Hellogoodbye, Buick, Harman Kardon Team-Up On Original Song
Hellogoodbye, Buick, Harman Kardon Team-Up On Original Song

It may have taken power-pop band Hellogoodbye four years to release their sophomore album, "Would It Kill You?" in 2010 (largely due to a lawsuit with now ex-label Drive-Thru Records), but it took the band only two days to record their latest single.

The song, ironically titled "Killing Time," is the result of a project called "One For The Road," commissioned by Buick, its digital ad agency Digitas and car-stereo system Harman Kardon The four-minute short film, released today on YouTube and the band's Facebook page, begins with the band driving around in a Buick Turbo in the Nevada desert to gain inspiration for a new song conceived, written and recorded in a Las Vegas studio over the next two days.

Beyond the Buick connection, the experience was atypical for Hellogoodbye singer/songwriter Forrest Kline. Not only had the band never recorded in a professional studio like the one featured in the documentary, Kline had never written a song in such a short time period. "I tend to just let it simmer forever. I really take my time," he says. "It was a nice challenge even though it's not how I usually do things. There are pros and cons to both techniques."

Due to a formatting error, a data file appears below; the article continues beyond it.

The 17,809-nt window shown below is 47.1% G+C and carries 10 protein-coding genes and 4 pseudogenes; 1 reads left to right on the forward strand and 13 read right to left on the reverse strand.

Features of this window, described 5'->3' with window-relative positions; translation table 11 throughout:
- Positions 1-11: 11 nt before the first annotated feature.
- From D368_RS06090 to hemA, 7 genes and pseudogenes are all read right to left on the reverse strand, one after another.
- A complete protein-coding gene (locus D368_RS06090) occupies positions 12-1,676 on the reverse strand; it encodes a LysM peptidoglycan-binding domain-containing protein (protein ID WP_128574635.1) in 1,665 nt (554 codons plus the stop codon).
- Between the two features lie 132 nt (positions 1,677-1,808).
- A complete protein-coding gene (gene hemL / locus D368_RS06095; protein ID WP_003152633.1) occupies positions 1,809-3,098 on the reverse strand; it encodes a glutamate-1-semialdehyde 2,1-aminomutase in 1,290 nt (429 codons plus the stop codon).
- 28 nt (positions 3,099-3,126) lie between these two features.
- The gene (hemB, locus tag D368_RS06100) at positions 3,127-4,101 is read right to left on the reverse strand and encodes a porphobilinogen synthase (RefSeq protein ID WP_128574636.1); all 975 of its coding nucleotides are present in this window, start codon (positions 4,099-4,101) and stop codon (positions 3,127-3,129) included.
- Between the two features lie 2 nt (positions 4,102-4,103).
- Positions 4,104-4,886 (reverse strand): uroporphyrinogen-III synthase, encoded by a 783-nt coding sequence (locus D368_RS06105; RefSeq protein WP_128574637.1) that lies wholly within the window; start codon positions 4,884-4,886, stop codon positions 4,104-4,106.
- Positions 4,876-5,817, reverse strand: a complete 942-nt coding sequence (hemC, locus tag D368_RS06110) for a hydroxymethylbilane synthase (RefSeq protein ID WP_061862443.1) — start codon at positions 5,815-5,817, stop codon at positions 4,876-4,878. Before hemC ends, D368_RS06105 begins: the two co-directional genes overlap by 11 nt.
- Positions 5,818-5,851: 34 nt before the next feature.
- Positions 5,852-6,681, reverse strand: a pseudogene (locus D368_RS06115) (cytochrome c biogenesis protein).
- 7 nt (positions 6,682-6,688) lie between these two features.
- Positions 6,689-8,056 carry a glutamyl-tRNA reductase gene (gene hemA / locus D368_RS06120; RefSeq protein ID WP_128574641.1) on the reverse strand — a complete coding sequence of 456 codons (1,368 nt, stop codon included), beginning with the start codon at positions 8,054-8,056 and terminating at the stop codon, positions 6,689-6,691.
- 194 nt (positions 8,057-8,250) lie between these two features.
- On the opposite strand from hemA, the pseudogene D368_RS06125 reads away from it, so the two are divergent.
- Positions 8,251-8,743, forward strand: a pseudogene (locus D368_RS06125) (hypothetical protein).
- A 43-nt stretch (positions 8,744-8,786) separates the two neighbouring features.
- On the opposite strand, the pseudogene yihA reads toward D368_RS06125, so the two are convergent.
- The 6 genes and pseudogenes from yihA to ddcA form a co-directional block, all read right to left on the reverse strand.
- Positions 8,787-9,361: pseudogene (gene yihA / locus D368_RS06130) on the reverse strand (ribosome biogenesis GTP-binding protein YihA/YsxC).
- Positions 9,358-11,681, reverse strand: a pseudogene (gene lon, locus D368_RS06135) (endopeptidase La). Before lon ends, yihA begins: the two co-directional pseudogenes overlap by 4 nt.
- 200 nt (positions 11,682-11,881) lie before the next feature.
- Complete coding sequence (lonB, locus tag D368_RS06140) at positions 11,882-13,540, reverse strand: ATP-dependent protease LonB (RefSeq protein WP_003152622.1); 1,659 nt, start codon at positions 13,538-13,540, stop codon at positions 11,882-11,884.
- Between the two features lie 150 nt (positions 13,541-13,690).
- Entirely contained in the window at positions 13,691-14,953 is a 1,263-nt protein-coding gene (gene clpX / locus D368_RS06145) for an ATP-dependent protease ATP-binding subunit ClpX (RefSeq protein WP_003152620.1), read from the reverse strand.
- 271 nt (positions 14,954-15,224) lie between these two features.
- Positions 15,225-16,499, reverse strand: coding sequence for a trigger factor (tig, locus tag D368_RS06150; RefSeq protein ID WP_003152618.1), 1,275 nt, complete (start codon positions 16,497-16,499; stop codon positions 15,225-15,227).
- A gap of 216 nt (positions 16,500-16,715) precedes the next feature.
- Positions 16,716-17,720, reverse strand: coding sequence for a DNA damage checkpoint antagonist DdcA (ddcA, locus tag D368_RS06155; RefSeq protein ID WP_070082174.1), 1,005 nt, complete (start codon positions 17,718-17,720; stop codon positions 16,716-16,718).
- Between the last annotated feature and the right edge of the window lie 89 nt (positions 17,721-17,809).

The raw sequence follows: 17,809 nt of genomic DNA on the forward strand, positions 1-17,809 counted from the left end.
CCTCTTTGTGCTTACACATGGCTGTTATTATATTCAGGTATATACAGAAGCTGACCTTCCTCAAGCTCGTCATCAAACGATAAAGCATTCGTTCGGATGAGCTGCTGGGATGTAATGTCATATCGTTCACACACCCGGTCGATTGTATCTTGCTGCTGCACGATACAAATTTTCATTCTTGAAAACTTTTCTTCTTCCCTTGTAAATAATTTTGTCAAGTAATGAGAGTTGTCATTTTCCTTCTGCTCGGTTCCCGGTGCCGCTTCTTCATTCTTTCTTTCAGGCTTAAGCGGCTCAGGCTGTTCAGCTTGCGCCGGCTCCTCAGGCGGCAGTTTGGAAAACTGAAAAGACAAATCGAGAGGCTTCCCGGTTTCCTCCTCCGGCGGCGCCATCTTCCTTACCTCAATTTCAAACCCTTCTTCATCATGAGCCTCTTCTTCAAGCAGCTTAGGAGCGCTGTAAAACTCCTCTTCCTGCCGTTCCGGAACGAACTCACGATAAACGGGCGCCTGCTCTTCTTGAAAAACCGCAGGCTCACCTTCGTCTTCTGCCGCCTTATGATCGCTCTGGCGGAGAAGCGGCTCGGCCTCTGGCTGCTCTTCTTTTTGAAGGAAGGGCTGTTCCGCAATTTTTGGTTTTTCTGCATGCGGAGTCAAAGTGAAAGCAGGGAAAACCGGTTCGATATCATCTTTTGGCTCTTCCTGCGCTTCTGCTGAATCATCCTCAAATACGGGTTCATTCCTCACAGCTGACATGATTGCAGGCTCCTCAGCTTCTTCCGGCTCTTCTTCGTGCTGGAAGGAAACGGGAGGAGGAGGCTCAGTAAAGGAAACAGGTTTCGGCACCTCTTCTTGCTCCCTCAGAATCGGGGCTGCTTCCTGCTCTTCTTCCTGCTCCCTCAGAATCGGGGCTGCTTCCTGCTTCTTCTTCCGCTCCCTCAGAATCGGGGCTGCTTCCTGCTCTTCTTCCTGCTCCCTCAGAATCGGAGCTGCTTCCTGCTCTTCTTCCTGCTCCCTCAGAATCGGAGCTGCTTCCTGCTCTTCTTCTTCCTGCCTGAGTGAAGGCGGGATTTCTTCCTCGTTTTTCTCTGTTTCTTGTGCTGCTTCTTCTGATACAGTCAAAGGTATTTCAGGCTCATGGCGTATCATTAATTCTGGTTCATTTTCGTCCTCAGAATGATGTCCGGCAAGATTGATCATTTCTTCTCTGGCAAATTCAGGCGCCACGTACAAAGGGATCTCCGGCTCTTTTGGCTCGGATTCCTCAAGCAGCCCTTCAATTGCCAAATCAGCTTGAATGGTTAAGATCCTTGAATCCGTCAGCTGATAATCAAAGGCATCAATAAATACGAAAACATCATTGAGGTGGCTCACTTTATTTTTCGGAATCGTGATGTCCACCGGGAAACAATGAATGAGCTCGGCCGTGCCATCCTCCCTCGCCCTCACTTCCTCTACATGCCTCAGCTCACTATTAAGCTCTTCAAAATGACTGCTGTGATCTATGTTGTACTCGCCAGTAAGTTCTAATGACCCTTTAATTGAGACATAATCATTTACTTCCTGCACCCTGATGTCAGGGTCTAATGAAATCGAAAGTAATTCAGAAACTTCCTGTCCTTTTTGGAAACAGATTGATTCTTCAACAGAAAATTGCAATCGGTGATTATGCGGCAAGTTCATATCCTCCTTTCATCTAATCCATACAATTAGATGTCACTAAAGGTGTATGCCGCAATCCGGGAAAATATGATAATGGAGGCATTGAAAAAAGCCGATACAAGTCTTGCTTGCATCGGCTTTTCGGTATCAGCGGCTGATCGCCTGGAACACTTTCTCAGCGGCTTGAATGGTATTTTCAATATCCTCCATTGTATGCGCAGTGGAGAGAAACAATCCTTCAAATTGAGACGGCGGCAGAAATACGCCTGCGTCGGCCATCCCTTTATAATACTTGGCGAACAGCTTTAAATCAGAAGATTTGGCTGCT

For Buick, partnering with a band like Hellogoodbye meant being able to reach a younger demo of prospective car buyers who might be looking for the benefits of a luxury car but at a more affordable price. "Hellogoodbye kept coming back into the top few considerations we had because of Forrest and his approach to creativity, his creativity and his risk-taking," says Chris Ayotte, Buick's national promotions manager. "When you listen to their music, there's a fresh sound, there's a rhythm, a visceral sort of approach that we thought would be best captured through this experience."

Although the film was ultimately designed to invoke the experience of a state-of-the-art car stereo (the Buick Regal features a 5.1 surround-sound system from Harman Kardon), Kline says that never directly influenced his creative process. "I sort of knew that was part of it, but mostly you're always thinking about every little detail when you're recording the very specific sound of one little thing. We wanted to portray as accurately as possible what goes into someone's listening experience. They may not think about all the things, like just the kickdrum, the one single part of that song and all you do to work on it."

"Killing Time" also helped get the band back into writing mode, as Hellogoodbye preps a third album for 2012. "It may be a song that ends up on a record again in a couple months," Kline says. "We're definitely working on it now, demoing new songs. This was in many ways part of that progression, part of the big whole."

This is not the first time a major brand has tapped a well-known band to compose an original song under unique conditions. Coca-Cola and Maroon 5 teamed up earlier this year for a live-streamed songwriting session in which fans from across the globe could watch the band write an original song in 24 hours.